Backyard cricket (known as "beach cricket" when played on the beach) is an informal version of the game cricket which is extremely popular in Australia and New Zealand. It is mostly played in a backyard, hence the name "backyard cricket". It can also be played in places such as parks, streets, home garages and other open areas.
The equipment typically used in a game of backyard cricket are:
- A bat; usually wooden, plastic, or hand-made from a piece of fence paling or other suitable scraps being saved for the next barbecue.
- A ball; usually a semi-bald (although sometimes new) tennis ball is used. Balls may also be improvised from round objects made of plastic, foam, rubber, garbage or a cat.
- At least one set of stumps; there are popular versions made from metal but, again, stumps may be improvised from objects like garbage bins, a tree, empty esky, box from slab of beer, empty tinnies (duct tape optional), outdoor chairs or grandma. The stumps can also be drawn onto a suitable wall or fence, or can be an appropriately size sheet of something leant on something.
- Some kind of object to mark the crease, e.g a straight stick, a hat, a drawn line (commonly with chalk)
- "Fieldsmen". These are any objects that can be placed in suitable positions to act as fielders - the garbage bin, barbecue, peg basket, wheelbarrow, baby sister, anything that if hit on the full means the hitter is out.
There are many rules for backyard cricket, mostly informal, however it is rare for all rules to be used in a game. Some commonly used rules include:
- Auto-keeper, also known as auto-wickie and other names, is where any ball hit on the full into the area where a wicketkeeper would usually stand is said to be caught out by the wicketkeeper. This rule is commonly used where there are insufficient players to cover for all positions on the field.
- Auto-slips is similar to auto-keeper. Any ball hit into the slips is said to be caught out by the slips. This rule is also commonly used when there are insufficient players to fill in all positions.
- One hand one bounce is where a fielder has the opportunity to catch the batsman out if it has only bounced once, however they must catch the ball with one hand.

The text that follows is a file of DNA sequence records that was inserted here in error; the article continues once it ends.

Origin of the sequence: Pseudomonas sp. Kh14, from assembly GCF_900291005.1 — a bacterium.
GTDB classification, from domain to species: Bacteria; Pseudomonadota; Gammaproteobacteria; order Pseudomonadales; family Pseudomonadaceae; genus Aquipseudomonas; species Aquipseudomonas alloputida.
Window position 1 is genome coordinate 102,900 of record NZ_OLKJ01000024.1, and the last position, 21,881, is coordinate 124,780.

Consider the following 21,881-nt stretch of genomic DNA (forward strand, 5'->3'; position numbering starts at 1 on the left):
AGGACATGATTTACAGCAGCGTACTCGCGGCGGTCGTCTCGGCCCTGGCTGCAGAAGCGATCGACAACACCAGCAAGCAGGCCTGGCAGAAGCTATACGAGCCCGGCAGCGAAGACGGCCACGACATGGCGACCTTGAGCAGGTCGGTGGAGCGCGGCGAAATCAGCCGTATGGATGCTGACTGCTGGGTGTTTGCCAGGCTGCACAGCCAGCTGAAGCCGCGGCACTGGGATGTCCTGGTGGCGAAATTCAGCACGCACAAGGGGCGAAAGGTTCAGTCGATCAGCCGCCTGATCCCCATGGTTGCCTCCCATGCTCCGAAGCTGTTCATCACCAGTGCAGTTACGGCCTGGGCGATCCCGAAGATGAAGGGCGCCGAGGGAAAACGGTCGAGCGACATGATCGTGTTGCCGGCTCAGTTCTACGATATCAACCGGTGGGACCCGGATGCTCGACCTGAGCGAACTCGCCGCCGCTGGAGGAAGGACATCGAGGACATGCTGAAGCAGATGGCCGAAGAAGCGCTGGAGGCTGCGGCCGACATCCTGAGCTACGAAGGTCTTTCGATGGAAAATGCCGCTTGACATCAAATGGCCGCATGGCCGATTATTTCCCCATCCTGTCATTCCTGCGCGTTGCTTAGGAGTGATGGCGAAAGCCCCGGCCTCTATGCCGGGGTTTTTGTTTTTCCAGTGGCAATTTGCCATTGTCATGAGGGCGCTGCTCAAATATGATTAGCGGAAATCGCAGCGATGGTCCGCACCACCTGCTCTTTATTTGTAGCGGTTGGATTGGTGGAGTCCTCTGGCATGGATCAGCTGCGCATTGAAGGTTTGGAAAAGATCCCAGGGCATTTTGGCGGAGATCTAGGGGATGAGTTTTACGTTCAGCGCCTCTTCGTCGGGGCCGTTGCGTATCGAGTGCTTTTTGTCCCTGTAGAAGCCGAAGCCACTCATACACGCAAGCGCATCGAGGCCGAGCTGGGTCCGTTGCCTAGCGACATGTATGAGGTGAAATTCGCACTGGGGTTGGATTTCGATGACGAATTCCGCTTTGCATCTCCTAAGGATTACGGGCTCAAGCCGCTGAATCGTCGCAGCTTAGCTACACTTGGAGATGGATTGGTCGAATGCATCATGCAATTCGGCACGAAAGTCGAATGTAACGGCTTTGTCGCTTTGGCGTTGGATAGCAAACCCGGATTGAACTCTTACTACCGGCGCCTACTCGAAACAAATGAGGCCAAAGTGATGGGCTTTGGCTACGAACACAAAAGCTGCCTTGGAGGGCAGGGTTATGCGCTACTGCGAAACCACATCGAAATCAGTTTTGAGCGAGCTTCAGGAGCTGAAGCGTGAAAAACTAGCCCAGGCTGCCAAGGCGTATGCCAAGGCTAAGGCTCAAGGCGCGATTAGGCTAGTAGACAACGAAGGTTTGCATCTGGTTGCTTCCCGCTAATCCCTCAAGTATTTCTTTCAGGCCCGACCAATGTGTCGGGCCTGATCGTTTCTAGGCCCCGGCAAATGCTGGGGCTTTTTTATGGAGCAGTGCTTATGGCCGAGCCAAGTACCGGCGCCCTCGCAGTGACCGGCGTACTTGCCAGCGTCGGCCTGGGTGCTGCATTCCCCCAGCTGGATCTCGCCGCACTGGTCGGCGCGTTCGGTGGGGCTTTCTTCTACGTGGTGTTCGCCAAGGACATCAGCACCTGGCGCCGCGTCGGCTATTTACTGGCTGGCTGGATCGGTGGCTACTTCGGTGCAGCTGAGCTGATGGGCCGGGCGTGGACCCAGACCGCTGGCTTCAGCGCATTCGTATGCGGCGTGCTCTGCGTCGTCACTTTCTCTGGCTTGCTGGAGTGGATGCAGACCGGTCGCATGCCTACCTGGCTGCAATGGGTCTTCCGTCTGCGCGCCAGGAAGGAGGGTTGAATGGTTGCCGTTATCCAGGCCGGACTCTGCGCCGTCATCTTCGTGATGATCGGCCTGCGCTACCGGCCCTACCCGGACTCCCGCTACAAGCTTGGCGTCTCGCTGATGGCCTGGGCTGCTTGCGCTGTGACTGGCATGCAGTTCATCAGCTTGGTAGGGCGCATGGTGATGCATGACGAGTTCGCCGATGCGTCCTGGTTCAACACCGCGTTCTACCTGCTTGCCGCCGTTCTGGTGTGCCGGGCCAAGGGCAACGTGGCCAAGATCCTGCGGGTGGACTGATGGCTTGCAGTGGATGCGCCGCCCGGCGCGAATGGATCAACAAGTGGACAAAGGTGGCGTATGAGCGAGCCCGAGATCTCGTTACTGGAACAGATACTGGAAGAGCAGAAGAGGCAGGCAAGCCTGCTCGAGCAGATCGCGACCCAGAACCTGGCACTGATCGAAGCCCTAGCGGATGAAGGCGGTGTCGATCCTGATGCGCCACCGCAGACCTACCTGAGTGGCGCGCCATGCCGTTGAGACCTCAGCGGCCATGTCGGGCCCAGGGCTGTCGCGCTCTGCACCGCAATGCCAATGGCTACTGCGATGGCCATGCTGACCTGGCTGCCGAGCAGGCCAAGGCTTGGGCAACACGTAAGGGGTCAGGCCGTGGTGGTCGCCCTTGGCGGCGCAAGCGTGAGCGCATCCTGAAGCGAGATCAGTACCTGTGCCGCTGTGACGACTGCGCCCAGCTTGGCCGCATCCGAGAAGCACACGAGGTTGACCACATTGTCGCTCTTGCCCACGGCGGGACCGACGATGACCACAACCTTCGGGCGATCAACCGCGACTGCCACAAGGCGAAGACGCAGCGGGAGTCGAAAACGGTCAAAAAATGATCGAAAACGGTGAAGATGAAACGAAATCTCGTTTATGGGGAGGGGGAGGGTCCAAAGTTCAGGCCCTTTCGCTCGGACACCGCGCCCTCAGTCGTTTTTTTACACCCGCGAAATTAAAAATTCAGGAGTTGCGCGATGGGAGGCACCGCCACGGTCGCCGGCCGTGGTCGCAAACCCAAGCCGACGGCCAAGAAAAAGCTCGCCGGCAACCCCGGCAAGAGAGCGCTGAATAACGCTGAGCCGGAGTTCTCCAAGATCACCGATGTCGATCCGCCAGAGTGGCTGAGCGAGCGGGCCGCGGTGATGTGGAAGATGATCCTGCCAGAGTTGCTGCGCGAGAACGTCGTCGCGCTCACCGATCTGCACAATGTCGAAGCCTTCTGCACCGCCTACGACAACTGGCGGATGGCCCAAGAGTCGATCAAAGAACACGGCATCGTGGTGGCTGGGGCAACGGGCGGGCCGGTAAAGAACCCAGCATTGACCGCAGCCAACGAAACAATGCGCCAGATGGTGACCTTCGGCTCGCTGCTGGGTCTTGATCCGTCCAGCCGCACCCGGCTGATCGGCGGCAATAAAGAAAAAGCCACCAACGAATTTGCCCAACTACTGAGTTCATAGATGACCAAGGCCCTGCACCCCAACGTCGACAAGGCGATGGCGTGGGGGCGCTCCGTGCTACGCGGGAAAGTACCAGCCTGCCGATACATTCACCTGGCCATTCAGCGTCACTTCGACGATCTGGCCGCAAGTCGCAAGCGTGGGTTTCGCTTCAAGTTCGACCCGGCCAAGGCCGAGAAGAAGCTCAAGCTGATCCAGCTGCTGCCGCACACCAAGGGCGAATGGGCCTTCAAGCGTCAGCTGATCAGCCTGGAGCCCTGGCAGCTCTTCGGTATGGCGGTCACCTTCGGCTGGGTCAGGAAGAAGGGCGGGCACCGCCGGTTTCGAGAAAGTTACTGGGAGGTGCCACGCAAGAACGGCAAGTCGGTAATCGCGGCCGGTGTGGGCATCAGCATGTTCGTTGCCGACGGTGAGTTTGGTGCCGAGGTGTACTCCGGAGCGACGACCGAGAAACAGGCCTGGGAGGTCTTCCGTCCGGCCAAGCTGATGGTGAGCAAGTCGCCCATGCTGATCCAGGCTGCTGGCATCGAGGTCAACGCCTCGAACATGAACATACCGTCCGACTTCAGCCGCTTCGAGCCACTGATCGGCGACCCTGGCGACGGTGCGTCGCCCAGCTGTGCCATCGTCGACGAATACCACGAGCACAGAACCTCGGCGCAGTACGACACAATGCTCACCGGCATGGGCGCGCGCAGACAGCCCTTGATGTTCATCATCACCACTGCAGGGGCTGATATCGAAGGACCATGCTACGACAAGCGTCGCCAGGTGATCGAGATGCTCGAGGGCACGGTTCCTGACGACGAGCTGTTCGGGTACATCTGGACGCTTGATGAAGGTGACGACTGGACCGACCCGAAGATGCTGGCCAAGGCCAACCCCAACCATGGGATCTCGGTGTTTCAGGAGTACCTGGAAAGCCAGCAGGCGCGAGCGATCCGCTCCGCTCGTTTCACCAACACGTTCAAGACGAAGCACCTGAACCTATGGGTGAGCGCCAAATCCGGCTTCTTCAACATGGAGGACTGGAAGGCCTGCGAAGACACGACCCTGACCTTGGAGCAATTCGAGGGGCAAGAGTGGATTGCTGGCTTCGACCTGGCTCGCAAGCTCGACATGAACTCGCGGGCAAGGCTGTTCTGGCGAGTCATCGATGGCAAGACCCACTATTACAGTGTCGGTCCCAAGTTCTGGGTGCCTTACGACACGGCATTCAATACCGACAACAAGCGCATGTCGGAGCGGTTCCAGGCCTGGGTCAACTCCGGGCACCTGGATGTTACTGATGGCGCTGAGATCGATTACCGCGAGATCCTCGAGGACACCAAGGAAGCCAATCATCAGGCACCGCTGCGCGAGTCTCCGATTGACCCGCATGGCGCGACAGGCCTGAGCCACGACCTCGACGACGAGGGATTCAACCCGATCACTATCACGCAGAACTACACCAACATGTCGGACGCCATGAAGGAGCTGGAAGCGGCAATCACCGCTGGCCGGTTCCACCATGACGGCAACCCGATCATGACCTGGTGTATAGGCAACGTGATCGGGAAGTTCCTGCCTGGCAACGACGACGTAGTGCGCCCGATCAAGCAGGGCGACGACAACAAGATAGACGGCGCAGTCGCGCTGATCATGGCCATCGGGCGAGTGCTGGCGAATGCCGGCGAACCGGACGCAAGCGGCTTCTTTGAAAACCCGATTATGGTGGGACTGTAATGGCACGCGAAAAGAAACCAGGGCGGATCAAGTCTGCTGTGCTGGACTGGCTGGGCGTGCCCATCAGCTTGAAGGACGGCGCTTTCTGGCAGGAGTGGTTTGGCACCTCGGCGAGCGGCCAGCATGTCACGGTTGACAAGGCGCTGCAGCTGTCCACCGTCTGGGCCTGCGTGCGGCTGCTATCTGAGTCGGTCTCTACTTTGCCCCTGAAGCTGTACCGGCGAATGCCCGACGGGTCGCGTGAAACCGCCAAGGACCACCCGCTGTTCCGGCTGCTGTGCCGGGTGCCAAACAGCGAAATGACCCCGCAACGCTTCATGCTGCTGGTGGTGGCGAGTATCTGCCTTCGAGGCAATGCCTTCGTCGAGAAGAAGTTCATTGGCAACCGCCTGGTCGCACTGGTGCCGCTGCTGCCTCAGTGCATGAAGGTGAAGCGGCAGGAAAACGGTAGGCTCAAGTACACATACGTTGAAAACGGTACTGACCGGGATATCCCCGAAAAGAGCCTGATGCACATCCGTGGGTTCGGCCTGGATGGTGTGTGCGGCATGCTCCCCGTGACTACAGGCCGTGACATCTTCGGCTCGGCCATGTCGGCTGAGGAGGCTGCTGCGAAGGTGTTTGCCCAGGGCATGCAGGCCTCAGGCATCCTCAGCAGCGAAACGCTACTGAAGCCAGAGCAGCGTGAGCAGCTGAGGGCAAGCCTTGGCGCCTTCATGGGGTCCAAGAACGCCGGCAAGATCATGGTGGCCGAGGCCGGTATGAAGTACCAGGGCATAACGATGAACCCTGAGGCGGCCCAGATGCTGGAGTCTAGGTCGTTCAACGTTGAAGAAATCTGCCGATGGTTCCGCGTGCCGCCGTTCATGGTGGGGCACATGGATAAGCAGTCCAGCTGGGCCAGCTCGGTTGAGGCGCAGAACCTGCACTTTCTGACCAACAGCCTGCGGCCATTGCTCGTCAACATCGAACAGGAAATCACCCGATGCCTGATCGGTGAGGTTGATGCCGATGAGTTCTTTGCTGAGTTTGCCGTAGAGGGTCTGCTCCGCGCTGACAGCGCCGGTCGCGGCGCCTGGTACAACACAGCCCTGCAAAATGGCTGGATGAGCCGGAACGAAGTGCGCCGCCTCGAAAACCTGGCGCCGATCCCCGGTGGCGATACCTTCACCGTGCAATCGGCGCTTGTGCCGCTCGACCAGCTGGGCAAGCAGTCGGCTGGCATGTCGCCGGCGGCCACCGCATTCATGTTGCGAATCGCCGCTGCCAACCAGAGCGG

- Tip and run, also tippity, tippy-go and other names, is a rule when players must run every time they hit, no matter what the circumstances.
- Six and Out, a rule that "goes back to the ark", where a hit over the fence, or through the bathroom window, onto the roof, down the gullet of an unfriendly dog; or anywhere else where ball retrieval can be difficult, is given the score of 6 runs, but the hitter is "out".
- Out on the full is a less common rule, often used when the backyard environment leads to an increased chance of a six and out (low fences, etc). Under this rule the batsman is given out if they hit any stationary object on the full; unless it is mother hanging out the washing then it is...well... everyone goes home. You could say: "Stumps are drawn."
- LBW is technically not a "rule" as such, but it is commonly said when it is decided to incorporate the LBW rule into a game that it is "playing LBW" The problem with this is the usual disagreement between the batting side and the fielding side - since the fielding side is usually everyone except the batter, the batter is usually forced out (unless the batter is only 6 and has Mum on his side.)
- Retire on X is a common rule in quick games of informal cricket. It means all batsmen must retire (give up their turn) once they reach a certain number of runs (such as 20, 50 or 100) to make sure all players receive a fair go.
Beach cricket, a common variety of the game played in the warmer Australian states (it's usually too rainy to play in Victoria and we won't talk about Tassie, Ricky notwithstanding), is one of the most popular intergenerational sports - it is quite common for 4 generations to play, ranging from grandparents to the dog (often a fine catcher but not particularly good at returning the ball.) One-hand catching, even general fielding, is a frequent feature of the game, especially amongst the older, generation, as the non-fielding hand is usually holding a beer, usually in a stubby or can, nearly always within a "stubby cooler", a fine Australian invention.) Fielders can find themselves charging around on the dunes or waiting for the ball 30 yards out to sea. (Possibly the origin of the phrase beloved of commentators: "caught in the deep".) Sometimes, there is no limit to the number of runs that can be scored from a single shot - this is where a well-trained dog can win the game for a batter - fielding the ball and taking off up the other end of the beach while the batter runs up and down the designated pitch until exhausted or the umpire (grandma) calls dead ball.